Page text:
Research Paper - 2020

3D printing of clay for decorative architectural applications: Effect of solids volume fraction on rheology and printability.


During 2019 we worked with PhD Candidate Shareen Chan and Prof George V. Franks from Chemical Engineering, Melbourne School of Engineering, University of Melbourne. We looked at the effect of solids volume fraction on rheology and printability of a particular clay we were 3D printing with. Through this research were were able to determine material properties that resulted in better 3D printing quality, and following this research, are able to compare various clay formulations. This allows us to more easily improve our printing process. For example the findings of this research was an important part of the development of one of the worlds fastest clay 3D printers.


The effect of varying the solids volume fraction of an aqueous clay paste suspension on its printability via an Additive Manufacturing (AM) or 3D printing technique, Direct Ink Writing (DIW) or material extrusion, has been studied. DIW is a cost-effective and straightforward fabrication technology suitable for adoption at a larger scale by the traditional ceramics industry and the creative community. The pastes were prepared with volume fraction of solids ranging from 25–57 vol%. Their rheological properties (storage modulus and apparent yield stress) were measured by dynamic oscillatory rheometry. The relationships between solids content, rheological behaviour and print parameters were evaluated. An equation based on rheological properties to delineate between printable and non-printable conditions has been proposed. Several decorative pieces have been produced for architectural purposes.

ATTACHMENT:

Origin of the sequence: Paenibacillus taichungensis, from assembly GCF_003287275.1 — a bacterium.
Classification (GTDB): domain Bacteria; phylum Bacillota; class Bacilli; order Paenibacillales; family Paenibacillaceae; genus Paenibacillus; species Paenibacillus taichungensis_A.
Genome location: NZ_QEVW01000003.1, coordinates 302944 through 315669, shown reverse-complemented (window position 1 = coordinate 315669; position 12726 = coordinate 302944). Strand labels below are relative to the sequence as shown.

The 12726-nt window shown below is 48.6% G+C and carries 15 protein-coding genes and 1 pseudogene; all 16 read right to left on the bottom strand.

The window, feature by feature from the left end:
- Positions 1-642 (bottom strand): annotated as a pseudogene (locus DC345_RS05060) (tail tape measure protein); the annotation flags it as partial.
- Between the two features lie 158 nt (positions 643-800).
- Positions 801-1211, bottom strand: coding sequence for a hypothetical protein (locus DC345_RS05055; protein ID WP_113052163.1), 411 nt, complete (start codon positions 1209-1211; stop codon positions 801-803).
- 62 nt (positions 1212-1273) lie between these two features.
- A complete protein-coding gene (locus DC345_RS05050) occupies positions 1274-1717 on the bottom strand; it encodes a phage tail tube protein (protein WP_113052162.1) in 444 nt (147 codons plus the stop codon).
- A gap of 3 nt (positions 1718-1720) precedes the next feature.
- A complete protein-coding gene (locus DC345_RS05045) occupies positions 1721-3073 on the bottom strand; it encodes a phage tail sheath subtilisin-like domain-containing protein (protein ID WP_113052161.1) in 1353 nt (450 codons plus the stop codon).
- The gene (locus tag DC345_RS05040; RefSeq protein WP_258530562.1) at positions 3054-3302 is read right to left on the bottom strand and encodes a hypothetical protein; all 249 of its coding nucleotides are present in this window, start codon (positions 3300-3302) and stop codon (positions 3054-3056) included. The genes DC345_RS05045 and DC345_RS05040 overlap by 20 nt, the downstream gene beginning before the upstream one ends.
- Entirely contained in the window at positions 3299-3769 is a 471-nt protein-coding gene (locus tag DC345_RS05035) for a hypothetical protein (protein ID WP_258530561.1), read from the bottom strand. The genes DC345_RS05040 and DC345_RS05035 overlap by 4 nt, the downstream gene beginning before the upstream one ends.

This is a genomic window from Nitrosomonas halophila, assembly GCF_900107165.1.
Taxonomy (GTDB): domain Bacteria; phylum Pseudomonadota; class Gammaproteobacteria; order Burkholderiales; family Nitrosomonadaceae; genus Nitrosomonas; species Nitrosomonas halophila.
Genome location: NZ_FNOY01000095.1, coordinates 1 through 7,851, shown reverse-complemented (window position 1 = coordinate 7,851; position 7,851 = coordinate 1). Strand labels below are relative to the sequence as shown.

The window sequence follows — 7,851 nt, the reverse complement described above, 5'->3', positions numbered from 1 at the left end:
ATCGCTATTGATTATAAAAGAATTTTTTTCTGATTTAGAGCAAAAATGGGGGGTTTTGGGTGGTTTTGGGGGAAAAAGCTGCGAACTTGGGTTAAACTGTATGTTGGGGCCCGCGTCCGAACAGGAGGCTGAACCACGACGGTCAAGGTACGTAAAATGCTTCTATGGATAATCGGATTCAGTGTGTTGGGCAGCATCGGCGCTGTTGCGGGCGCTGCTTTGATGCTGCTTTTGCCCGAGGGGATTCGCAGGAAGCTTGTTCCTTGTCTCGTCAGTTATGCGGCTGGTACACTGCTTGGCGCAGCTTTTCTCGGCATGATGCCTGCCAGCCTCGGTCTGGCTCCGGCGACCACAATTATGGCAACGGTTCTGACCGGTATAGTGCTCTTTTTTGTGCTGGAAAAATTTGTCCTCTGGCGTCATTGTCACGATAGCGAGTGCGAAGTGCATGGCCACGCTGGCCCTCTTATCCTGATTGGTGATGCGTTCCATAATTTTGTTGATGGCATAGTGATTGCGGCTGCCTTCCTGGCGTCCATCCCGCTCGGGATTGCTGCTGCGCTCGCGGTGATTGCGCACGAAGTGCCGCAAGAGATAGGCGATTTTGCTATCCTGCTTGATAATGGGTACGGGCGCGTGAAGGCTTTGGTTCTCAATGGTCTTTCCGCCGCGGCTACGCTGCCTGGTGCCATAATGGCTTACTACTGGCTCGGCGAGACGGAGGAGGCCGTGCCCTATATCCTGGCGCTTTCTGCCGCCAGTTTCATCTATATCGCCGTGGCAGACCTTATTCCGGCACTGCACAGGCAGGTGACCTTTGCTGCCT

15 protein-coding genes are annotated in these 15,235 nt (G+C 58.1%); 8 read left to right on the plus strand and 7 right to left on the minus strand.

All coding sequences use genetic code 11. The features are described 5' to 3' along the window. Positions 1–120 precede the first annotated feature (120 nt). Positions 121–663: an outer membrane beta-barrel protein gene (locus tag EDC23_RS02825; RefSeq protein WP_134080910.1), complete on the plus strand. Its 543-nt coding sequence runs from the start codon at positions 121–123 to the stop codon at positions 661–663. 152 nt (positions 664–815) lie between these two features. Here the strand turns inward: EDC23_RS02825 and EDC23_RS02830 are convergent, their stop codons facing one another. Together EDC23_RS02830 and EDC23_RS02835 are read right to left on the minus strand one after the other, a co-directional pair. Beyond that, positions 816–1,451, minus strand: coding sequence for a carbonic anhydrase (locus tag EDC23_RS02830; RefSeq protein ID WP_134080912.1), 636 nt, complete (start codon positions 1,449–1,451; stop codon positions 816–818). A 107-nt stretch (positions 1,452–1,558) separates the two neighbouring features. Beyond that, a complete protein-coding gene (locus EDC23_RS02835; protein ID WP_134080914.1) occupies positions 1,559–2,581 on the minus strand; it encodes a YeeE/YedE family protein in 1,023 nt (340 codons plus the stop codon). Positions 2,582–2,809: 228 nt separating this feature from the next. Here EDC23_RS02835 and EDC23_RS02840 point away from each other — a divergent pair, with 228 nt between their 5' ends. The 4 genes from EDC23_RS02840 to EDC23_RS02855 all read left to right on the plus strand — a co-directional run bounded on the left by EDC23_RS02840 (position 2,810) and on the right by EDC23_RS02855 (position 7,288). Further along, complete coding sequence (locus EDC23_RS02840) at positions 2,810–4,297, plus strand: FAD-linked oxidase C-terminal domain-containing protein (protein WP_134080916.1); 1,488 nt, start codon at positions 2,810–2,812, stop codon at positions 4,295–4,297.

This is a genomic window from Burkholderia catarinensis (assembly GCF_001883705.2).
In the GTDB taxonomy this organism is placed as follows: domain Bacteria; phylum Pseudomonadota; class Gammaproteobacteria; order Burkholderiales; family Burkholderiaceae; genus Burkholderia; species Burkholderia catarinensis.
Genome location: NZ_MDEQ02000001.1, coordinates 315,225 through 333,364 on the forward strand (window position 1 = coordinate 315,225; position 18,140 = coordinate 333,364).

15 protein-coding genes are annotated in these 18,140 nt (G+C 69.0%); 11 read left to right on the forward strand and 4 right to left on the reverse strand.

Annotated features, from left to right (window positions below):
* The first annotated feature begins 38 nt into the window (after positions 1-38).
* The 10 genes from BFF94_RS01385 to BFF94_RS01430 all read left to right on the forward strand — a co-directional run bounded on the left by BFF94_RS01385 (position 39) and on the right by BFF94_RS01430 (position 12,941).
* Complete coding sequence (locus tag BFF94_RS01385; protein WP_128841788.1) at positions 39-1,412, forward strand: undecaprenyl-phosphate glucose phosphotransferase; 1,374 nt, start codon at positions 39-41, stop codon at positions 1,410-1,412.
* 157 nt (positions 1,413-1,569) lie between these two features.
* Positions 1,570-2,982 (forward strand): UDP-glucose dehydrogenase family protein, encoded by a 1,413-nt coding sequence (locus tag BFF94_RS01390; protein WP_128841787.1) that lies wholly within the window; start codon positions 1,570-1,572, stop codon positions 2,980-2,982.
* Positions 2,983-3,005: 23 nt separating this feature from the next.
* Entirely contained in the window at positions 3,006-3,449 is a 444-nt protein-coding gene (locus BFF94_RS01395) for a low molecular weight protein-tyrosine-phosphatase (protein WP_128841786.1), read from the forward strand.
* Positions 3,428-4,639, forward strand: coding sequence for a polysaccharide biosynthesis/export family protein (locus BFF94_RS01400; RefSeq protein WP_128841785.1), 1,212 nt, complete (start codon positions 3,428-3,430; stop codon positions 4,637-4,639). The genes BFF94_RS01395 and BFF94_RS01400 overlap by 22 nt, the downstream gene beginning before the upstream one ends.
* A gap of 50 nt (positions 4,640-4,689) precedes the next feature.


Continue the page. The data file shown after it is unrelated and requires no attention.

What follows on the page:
The paper can be access via this link (free until July 28, 2020)

Following this, you will be able to access the paper via your institutions library.

Shareen S.L. Chan, Ryan M. Pennings, Lewis Edwards, George V. Franks, 3D printing of clay for decorative architectural applications: Effect of solids volume fraction on rheology and printability, Additive Manufacturing, Volume 35, 2020, 101335, ISSN 2214-8604,

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